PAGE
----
Doctor's Review: Medicine on the Move

December 6, 2021

© Margo Pfeiff

Pemberton Mayor Jordan Sturdy gives visitors a tour of his organic North Arm Farm.

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Whet your Whistler

The mountain town lays out a Cornucopia of food and wine at its annual fest

Dressed in mud-splattered jeans and gum boots, Jordan Sturdy is a ski patroller, ambulance medic, mayor and — at the moment — farmer/host to a small group on a country outing that is part of Whistler’s premier wine and food bash, Cornucopia. Sturdy leads us across the fields of his organic North Arm Farm in Pemberton, BC, 25 minutes north of Whistler where he has worked closely for years with chefs from the ski resort’s best restaurants, custom growing hard-to-find goodies from berries to root vegetables (crones, anyone?).

While we follow Sturdy through knee-deep grass, jovial Fairmont Chateau Whistler chef Vincent Stufano is busy in the farm’s kitchen setting up a cooking demonstration incorporating farm-fresh goodies like free-range chicken baked inside a pumpkin. After our tour, we head inside for a six-course luncheon with the chefs, all of us casually lounging around the stove and kitchen sink.

The wildly popular and quickly sold out Chef’s Trip to the Farm is one of the reasons I like Cornucopia in Whistler Mountain’s base village, an opportunity to casually mingle and learn from acclaimed chefs, sommeliers and vintners, take part in hands-on seminars, winemaker dinners, and gala tasting events. Even though there are trendy, DJ-fuelled after-parties, there’s generally a more relaxed country feel about this annual food and wine extravaganza than at most others.

In its 14th year, Cornucopia is spread over four days every November with more 50 events and 100 participating businesses and wineries. Festivities start off in earnest on the Thursday night with a huge, themed gourmet barbecue party.

Provincial Love-in

This year, it’s the Best of BC featuring British Columbia’s wines, microbrew beers and even home-grown vodka. As that event winds down, it’s time to head to the always-sold-out, late-night ARTrageous after-party, an eclectic fusion of visual art, live bands, crazy costumes and creation stations, all hosted by the Whistler Arts Council to showcase the region’s artists. The 2010 theme is “The Good Old Days” where Dusty's Bar and BBQ will be transformed into a 1950’s soda pop shop with a good dose of everything from rock 'n' roll and great wine to interactive artwork like body painting.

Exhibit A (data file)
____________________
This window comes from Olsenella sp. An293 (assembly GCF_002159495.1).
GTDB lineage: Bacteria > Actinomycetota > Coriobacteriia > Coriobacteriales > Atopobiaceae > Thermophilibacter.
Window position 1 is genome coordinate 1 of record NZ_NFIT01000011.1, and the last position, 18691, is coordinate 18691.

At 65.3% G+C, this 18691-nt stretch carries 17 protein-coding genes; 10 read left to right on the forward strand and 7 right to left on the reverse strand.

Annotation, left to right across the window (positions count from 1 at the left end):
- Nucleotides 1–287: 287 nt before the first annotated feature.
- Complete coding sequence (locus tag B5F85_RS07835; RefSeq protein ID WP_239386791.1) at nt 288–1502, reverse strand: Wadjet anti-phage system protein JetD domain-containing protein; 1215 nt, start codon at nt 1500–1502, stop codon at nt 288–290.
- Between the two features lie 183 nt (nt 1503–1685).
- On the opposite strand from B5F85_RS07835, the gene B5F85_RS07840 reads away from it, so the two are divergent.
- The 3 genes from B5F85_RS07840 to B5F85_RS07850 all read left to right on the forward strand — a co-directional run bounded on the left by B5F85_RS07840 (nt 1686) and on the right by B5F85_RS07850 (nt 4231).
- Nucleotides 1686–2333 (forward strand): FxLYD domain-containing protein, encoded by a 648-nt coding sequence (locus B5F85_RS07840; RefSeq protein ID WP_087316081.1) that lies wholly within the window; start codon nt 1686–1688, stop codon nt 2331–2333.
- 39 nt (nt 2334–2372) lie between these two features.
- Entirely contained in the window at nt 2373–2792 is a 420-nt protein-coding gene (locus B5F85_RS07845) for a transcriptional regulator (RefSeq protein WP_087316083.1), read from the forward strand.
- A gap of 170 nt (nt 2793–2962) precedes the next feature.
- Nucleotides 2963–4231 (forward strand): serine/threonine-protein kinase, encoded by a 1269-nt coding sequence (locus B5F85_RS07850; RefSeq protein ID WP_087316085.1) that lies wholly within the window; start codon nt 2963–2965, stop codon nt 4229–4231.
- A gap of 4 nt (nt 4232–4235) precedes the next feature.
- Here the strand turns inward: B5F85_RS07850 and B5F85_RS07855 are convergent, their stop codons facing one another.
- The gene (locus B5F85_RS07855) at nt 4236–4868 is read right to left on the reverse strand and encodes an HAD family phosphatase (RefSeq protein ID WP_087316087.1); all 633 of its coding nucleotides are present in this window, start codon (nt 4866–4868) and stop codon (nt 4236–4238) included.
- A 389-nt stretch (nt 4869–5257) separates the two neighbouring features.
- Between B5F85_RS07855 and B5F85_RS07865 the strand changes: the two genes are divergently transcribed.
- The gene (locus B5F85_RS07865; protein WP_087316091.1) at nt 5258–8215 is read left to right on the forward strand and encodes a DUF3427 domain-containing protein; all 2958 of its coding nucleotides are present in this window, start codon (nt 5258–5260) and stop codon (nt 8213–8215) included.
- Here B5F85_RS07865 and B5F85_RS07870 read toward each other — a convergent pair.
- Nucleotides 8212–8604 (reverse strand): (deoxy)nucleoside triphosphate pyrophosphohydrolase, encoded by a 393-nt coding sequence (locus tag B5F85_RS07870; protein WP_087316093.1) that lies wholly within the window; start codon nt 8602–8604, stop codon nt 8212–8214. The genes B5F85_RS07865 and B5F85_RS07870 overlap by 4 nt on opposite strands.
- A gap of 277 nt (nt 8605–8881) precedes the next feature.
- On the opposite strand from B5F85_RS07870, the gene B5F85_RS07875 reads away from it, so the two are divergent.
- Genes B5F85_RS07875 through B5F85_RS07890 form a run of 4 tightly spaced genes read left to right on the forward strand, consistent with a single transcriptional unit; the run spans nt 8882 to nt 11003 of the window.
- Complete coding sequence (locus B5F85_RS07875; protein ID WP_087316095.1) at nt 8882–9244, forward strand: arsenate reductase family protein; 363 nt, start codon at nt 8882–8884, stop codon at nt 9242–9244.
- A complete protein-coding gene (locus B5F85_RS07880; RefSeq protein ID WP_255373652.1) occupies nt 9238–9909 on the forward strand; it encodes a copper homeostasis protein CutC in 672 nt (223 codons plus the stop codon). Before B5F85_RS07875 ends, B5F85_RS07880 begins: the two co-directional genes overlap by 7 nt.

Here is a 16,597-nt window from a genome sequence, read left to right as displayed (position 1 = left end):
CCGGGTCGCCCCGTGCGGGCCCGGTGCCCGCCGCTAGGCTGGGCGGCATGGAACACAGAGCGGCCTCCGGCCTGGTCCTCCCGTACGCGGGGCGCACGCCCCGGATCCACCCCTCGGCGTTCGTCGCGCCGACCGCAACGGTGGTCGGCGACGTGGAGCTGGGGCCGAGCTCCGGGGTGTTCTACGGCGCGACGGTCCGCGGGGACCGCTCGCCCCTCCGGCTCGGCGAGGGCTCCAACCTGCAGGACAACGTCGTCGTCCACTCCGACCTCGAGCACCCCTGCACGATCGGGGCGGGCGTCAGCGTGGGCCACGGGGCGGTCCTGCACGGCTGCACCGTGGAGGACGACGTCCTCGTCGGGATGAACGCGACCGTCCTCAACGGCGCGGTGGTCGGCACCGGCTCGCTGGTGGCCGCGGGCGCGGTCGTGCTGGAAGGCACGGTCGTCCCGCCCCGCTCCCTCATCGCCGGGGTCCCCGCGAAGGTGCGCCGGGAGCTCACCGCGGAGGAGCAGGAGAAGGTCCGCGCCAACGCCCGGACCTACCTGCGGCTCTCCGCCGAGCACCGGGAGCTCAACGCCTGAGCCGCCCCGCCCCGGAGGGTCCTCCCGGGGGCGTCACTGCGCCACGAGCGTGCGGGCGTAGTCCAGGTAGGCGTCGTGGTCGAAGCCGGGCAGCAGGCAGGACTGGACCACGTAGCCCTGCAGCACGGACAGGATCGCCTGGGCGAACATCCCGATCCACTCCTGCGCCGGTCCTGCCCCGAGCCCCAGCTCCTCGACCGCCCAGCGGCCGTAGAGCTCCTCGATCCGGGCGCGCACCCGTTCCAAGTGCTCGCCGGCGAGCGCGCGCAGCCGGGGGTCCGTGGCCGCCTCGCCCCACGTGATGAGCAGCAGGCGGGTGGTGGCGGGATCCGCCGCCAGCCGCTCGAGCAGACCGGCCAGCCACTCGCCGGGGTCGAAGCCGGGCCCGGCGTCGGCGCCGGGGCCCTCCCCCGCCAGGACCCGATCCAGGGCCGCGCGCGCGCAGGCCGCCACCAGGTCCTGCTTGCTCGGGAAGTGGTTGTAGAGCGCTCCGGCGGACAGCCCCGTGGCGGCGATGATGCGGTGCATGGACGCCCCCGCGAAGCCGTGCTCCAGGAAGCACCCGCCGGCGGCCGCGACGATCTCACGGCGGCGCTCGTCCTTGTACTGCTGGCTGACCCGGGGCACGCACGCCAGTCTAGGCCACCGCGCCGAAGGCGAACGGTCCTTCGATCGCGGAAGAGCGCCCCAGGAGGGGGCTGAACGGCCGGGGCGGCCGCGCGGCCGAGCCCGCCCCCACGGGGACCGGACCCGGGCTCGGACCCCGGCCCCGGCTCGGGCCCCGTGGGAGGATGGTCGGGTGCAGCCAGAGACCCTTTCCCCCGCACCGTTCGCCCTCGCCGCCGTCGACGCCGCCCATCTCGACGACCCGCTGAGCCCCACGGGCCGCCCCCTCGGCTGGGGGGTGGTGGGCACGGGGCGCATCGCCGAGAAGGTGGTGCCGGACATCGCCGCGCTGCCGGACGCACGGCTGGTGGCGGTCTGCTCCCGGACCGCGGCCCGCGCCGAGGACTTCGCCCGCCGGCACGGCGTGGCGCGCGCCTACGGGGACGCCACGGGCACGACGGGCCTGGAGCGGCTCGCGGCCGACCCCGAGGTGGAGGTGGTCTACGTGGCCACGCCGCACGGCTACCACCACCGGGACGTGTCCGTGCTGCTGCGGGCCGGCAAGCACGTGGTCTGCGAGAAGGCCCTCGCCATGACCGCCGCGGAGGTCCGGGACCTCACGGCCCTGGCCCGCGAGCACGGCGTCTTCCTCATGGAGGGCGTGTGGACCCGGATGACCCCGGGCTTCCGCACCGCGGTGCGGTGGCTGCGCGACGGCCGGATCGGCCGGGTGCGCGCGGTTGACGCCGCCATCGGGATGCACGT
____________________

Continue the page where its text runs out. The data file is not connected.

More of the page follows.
The festival’s signature event is the Friday and Saturday night grand tasting called Crush! Sniff, sip and savour your way around the rows of booths where 75 wineries offering hundreds of wines from around the world are pouring madly to keep up with the browsers. Cheeses, bread and chocolate tasting stations offer gourmet nibbles to keep you from keeling over.

As always, industry experts have gotten there first and picked their Top 25 favourite wines that are specially labelled and easy to spot as you prowl the Whistler Conference Centre. You can also sign up for an exclusive evening of sampling all those best-of-festival vintages at a Top 25 Celebratory Tasting amid the cedar canoes and ceremonial masks of the new Squamish Lil’Wat Cultural Centre.

Pair It and Share It

There’s actually a selection of after-parties following the two nights of Crush! The Casino Royale Party at Ric’s Grill is a classic with a casino setting where some folks dress up James Bond-like or arrive sporting fedoras and Charleston-era dresses. Araxi Restaurant is another regular with its much-loved bit of debauchery called Oceans and Bubblies; just when you think you couldn’t possibly face another glass of anything, you encounter a warren of rooms offering international champagnes perfectly paired with freshly shucked oysters, sushi, chilled lobster and Tofino Dungeness crab. Try saying “no” to that.